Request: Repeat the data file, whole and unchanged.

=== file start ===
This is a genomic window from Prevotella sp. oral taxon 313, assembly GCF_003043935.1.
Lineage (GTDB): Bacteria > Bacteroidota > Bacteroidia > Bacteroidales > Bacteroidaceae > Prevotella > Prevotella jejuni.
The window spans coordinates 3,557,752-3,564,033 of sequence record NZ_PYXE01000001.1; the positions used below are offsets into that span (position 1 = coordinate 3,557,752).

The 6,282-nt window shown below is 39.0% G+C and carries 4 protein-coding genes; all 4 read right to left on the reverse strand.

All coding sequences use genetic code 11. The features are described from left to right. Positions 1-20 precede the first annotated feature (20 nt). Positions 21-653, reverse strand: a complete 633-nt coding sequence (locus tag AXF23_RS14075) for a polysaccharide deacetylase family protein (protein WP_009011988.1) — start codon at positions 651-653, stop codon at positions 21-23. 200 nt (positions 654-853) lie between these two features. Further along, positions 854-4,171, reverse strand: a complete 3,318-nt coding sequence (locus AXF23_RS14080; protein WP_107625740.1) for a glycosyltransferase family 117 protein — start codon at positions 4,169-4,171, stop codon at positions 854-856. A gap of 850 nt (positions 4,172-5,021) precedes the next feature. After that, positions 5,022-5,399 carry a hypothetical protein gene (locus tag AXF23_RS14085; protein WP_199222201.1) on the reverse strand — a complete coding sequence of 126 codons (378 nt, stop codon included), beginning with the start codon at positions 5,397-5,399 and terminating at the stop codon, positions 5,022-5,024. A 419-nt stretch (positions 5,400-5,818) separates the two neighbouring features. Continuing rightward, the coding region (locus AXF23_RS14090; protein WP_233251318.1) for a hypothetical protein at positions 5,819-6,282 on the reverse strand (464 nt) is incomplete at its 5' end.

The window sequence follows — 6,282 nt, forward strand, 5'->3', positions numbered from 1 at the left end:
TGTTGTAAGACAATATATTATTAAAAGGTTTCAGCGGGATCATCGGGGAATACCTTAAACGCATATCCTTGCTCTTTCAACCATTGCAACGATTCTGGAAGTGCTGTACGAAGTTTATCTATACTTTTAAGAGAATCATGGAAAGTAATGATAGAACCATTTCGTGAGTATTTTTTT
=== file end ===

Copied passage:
This is a genomic window from Prevotella sp. oral taxon 313, assembly GCF_003043935.1.
Lineage (GTDB): Bacteria > Bacteroidota > Bacteroidia > Bacteroidales > Bacteroidaceae > Prevotella > Prevotella jejuni.
The window spans coordinates 3,557,752-3,564,033 of sequence record NZ_PYXE01000001.1; the positions used below are offsets into that span (position 1 = coordinate 3,557,752).

The 6,282-nt window shown below is 39.0% G+C and carries 4 protein-coding genes; all 4 read right to left on the reverse strand.

All coding sequences use genetic code 11. The features are described from left to right. Positions 1-20 precede the first annotated feature (20 nt). Positions 21-653, reverse strand: a complete 633-nt coding sequence (locus tag AXF23_RS14075) for a polysaccharide deacetylase family protein (protein WP_009011988.1) — start codon at positions 651-653, stop codon at positions 21-23. 200 nt (positions 654-853) lie between these two features. Further along, positions 854-4,171, reverse strand: a complete 3,318-nt coding sequence (locus AXF23_RS14080; protein WP_107625740.1) for a glycosyltransferase family 117 protein — start codon at positions 4,169-4,171, stop codon at positions 854-856. A gap of 850 nt (positions 4,172-5,021) precedes the next feature. After that, positions 5,022-5,399 carry a hypothetical protein gene (locus tag AXF23_RS14085; protein WP_199222201.1) on the reverse strand — a complete coding sequence of 126 codons (378 nt, stop codon included), beginning with the start codon at positions 5,397-5,399 and terminating at the stop codon, positions 5,022-5,024. A 419-nt stretch (positions 5,400-5,818) separates the two neighbouring features. Continuing rightward, the coding region (locus AXF23_RS14090; protein WP_233251318.1) for a hypothetical protein at positions 5,819-6,282 on the reverse strand (464 nt) is incomplete at its 5' end.

The window sequence follows — 6,282 nt, forward strand, 5'->3', positions numbered from 1 at the left end:
TGTTGTAAGACAATATATTATTAAAAGGTTTCAGCGGGATCATCGGGGAATACCTTAAACGCATATCCTTGCTCTTTCAACCATTGCAACGATTCTGGAAGTGCTGTACGAAGTTTATCTATACTTTTAAGAGAATCATGGAAAGTAATGATAGAACCATTTCGTGAGTATTTTTTT